Knowledge Management Community of Austin (KMCA)

Austin

Back at the first of the year, I had a meeting with Benjamin Anyacho, a Knowledge Manager from the Texas Department of Transportation, at a local restaurant in Austin. I mentioned to him that we need to pool our collective resources and start having a conversation with other Knowledge Managers within the Austin and Central Texas area.

With the COVID-19 pandemic and the transition of many of us to work from home, we have been delaying the start of this KM Community. After talking with each other for the past few weeks we decided that it is actually a good time to start up and have conversations and possibly share ways we as a community can get to a place of the new normal.

On June 25th at 11:30 AM until 12:30 PM Central Time (in the US and Canada) will start the Knowledge Management Community of Austin (KMCA) Knowledge Cafe. We want to brainstorm with other Knowledge Managers within the Austin and Central Texas community towards a possible knowledge exchange. Knowledge management practice is increasingly becoming a sine qua non for business success. Several smart cities and regions are organizing themselves around KM practice and community.

Please register in advance for this meeting:
Zoom registration: https://us02web.zoom.us/meeting/register/tZUudOCqqjIoGdEdvRJGVonwU84W5DzAQVu1 After registering, you will receive a confirmation email containing information about joining the meeting.
Information on Eventbrite: https://www.eventbrite.com/e/knowledge-management-community-of-austin-area-tickets-106014347768?ref=esli&utm_campaign=201308&utm_source=LinkedInenivtefor001

Benjamin also created a LinkedIn group for this new community of professionals and is located at the following web site: https://www.linkedin.com/groups/12436066.

Best Practice for Combined/Joint Meetings: Dealing with multiple classification levels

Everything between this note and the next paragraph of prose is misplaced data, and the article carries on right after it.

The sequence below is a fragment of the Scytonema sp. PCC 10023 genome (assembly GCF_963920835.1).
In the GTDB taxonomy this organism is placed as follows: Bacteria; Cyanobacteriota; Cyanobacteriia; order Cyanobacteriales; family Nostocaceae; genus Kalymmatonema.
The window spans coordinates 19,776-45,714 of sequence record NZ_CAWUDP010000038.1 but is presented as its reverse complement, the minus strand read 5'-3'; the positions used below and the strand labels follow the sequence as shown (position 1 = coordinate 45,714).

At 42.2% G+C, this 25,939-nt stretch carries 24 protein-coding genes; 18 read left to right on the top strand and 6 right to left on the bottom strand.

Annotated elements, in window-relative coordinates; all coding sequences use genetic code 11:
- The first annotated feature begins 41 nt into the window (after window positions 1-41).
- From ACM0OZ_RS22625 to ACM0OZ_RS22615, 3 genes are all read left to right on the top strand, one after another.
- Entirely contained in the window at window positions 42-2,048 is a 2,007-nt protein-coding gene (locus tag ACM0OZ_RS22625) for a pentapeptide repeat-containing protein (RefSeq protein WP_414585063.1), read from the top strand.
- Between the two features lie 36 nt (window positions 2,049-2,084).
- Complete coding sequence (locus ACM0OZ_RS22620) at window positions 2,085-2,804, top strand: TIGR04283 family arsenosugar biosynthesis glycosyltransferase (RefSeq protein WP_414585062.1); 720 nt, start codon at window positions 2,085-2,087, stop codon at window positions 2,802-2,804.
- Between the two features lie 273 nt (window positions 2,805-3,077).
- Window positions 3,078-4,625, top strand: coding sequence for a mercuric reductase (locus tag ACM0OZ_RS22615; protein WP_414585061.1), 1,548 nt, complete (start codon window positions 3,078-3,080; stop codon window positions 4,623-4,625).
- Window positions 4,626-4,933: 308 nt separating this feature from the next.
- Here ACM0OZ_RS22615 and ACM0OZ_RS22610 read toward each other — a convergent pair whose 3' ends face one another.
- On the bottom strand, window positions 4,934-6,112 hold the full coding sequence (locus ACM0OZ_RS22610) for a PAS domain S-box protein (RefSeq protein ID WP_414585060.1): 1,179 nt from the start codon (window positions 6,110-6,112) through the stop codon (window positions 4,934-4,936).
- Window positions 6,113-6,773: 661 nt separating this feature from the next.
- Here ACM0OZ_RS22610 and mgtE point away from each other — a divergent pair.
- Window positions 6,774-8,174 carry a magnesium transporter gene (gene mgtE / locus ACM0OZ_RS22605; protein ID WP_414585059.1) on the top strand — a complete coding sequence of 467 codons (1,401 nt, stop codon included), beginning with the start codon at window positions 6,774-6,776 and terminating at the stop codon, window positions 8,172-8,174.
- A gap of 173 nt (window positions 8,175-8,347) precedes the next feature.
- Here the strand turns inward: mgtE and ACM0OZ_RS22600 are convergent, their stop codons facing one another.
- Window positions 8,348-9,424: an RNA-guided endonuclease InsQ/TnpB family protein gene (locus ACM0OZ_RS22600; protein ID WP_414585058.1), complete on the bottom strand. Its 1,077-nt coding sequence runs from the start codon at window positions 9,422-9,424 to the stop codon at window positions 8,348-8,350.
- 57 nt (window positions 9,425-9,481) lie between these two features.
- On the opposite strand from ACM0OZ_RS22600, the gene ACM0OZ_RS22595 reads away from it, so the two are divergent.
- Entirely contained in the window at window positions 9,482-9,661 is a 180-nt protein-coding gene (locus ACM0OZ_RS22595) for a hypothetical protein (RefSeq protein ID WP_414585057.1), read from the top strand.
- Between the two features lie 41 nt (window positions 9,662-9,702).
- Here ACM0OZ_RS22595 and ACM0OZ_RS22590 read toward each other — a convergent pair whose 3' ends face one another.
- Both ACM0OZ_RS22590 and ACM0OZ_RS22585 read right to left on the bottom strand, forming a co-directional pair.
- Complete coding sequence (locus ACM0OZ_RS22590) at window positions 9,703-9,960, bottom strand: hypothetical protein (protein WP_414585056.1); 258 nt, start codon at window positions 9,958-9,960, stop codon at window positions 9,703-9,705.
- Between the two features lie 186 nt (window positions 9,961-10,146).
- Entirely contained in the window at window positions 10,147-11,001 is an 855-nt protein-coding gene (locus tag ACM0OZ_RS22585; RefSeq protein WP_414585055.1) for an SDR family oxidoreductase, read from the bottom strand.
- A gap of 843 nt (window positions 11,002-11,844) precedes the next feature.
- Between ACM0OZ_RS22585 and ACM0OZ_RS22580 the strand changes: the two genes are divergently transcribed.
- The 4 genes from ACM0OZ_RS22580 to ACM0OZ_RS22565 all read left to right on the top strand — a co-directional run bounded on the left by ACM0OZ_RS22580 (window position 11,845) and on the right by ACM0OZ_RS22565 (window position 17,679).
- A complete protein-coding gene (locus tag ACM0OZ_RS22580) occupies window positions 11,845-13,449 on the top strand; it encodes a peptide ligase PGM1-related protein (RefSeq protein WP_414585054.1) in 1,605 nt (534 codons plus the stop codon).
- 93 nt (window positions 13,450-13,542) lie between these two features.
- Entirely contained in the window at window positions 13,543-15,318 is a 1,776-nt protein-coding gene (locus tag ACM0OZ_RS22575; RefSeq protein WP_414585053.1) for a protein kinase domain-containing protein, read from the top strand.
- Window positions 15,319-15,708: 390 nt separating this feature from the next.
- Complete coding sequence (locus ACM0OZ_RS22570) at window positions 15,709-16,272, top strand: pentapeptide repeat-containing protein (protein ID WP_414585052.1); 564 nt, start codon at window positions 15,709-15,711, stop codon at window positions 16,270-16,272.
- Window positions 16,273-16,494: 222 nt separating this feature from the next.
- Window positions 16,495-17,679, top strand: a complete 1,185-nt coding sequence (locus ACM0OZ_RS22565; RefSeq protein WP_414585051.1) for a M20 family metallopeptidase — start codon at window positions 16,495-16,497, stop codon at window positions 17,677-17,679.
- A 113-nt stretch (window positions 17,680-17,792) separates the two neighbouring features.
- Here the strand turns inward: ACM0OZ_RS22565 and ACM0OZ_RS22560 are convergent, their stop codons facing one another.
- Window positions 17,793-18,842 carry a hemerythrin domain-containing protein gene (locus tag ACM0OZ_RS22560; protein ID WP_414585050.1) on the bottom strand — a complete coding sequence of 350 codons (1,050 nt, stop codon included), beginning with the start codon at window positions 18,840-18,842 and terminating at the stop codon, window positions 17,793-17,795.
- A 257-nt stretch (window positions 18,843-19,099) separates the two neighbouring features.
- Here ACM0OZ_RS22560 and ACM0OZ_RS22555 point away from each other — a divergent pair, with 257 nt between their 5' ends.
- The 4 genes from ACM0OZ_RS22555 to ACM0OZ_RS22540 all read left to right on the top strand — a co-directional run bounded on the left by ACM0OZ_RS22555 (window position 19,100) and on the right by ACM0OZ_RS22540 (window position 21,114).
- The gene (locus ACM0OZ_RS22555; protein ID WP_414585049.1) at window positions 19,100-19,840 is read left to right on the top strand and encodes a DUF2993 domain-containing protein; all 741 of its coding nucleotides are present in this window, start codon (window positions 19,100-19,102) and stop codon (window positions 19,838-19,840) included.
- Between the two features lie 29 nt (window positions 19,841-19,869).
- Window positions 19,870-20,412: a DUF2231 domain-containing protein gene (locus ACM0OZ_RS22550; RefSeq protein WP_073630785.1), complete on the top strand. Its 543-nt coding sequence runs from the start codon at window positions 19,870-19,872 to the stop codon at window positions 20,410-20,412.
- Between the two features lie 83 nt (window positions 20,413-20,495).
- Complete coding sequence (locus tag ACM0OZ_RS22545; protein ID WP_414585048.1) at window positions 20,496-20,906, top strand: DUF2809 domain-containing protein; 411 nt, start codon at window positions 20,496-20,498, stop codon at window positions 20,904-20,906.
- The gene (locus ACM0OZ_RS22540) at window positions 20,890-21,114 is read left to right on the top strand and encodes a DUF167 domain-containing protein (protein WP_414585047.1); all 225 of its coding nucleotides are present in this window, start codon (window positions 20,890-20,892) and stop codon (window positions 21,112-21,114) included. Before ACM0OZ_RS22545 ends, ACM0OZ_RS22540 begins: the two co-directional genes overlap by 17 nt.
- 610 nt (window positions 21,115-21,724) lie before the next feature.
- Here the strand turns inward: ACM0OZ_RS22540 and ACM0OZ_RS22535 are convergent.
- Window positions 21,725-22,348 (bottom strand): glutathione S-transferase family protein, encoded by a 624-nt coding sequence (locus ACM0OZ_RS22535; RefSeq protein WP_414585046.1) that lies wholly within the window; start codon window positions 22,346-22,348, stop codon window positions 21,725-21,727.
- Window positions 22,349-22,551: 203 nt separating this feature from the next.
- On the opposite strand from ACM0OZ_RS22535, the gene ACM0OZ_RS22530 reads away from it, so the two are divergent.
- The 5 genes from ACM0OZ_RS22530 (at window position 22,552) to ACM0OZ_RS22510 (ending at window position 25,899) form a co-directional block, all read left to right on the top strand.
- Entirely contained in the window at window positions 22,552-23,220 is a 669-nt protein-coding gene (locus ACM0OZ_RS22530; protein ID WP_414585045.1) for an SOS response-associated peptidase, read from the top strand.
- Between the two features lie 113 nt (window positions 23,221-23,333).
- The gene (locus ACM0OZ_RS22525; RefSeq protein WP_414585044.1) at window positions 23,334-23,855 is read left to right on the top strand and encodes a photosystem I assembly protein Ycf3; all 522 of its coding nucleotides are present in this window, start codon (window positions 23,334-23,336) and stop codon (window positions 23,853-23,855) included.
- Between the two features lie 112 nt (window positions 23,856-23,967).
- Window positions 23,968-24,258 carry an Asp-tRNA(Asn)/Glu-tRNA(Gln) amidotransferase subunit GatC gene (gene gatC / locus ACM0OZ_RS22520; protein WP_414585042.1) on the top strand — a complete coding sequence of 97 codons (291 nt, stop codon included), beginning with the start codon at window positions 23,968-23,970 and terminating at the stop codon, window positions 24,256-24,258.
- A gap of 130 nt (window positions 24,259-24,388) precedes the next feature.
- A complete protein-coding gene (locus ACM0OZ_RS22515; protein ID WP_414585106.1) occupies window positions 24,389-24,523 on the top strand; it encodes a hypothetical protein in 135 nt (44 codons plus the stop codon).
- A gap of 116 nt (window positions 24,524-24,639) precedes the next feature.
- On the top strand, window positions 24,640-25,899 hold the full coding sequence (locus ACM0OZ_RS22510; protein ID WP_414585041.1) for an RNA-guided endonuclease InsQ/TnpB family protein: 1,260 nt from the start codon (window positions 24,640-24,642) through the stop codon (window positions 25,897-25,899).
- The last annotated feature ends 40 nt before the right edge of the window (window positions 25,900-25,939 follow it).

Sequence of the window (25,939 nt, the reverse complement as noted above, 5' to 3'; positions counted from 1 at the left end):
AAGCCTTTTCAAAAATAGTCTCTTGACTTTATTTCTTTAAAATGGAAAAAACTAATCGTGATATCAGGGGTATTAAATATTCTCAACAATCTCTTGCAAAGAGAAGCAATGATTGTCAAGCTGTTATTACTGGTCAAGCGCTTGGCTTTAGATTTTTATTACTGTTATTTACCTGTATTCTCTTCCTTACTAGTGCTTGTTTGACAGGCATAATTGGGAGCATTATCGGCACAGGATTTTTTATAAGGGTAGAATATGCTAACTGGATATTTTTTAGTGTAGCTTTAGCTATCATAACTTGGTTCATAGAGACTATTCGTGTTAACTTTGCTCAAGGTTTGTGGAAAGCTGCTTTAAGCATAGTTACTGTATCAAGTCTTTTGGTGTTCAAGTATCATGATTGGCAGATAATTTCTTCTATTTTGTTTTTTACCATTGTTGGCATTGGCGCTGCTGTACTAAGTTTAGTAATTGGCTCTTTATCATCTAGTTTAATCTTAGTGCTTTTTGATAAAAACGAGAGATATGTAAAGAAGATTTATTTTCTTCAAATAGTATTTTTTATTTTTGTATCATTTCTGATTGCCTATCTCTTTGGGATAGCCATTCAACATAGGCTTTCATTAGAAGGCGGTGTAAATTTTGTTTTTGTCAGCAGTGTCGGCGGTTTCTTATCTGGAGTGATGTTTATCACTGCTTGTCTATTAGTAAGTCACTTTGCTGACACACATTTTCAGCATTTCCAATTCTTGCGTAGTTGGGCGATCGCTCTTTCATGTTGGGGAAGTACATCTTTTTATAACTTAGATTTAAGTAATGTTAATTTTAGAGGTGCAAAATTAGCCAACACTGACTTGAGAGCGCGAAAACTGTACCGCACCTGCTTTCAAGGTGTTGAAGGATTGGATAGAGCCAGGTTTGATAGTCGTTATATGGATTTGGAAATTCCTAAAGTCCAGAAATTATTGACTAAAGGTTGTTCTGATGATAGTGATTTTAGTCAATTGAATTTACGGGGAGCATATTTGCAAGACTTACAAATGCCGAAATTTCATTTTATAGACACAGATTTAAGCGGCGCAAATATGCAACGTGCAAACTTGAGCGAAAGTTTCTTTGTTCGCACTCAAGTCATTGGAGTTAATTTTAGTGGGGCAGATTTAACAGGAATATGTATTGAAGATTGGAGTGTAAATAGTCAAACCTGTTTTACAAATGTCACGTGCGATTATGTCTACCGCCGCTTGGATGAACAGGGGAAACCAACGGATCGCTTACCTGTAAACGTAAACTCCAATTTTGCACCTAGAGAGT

Sitting in the middle of the Kuwait desert at an undisclosed location. Members of 62 nations came together to pull their resources together against the members of Daesh who were causing havoc within a recovering Iraq and Syria. How did the members of these 62 nations from different backgrounds and culture come together to fend off these rebels out of Iraq and Syria? It was coming together in terms of what each of them can contribute to the effort (money, ground troops, planes, supplies, equipment, intelligence, etc.). These contributions allow the representing nations a certain need to know for issues within their agreed to contribution. A few thousand miles away in Seoul, an Armistice “cease fire” has been going on for the past 65 plus years. There are three separate commands involved with maintaining the Armistice the United Nations Command (UNC), Combined Forces Command (CFC), and United States Forces Korea (USFK). Each of these commands have separate missions but they are all lead by one single U.S. Four Star General it has been this way since 1978. The United Nations Command is composed of 21 sending state nations who provide a representative or resources to the Command. The Combined Forces Command is a bilateral command between the Republic of Korea and the United States military. United States Forces Korea is the joint forces of the United States (Army, Navy, Air Force, Marines, and Special Operations) lead for national interest as well as the lead organization under United Nations Command (it is a very unique relationship). As you can see, both situations are similar in terms of how they are structured and the need for maintaining the coalition as well as completing the mission without compromising vital information that would get passed to the advisory (either inadvertently or maliciously). So, the question remains how can a Commander get the vital information they need to make the correct decision at the appropriate time and maintain both the national interest as well as maintaining the coalition. This balancing act can be done through a variety of methods but the one that I have seen most effective is through meeting management. Figure 1 depicts on what the audience should be within the meeting being held. If the information is similar or related, then you can have one meeting starting with inviting all the members of the coalition first and as the information gets more and more restrictive take a short break and excuse those members that are not privileged to the information. This will do two things. First, this construct fosters communication and information sharing with the members of the coalition, thus making all the members of the coalition feel that they have a say n the decision-making cycle. Second, it allows both the Commander and their staff more white space within their calendar to do the jobs they were slotted to perform Table 1 shows an example agenda of how the meeting can be executed. As one can see going through the topics in this manner can save the entire staff time as well as give the decision-maker the information from multiple viewpoints that can affect the mission, the decision and ultimately lives that are out in the front lines implementing these directives. When one develops the architecture for how the meetings will run for a multi-hatted Commander one has to be cognizant of the needs of the coalition, needs of the staff and most of all the needs of the Commander.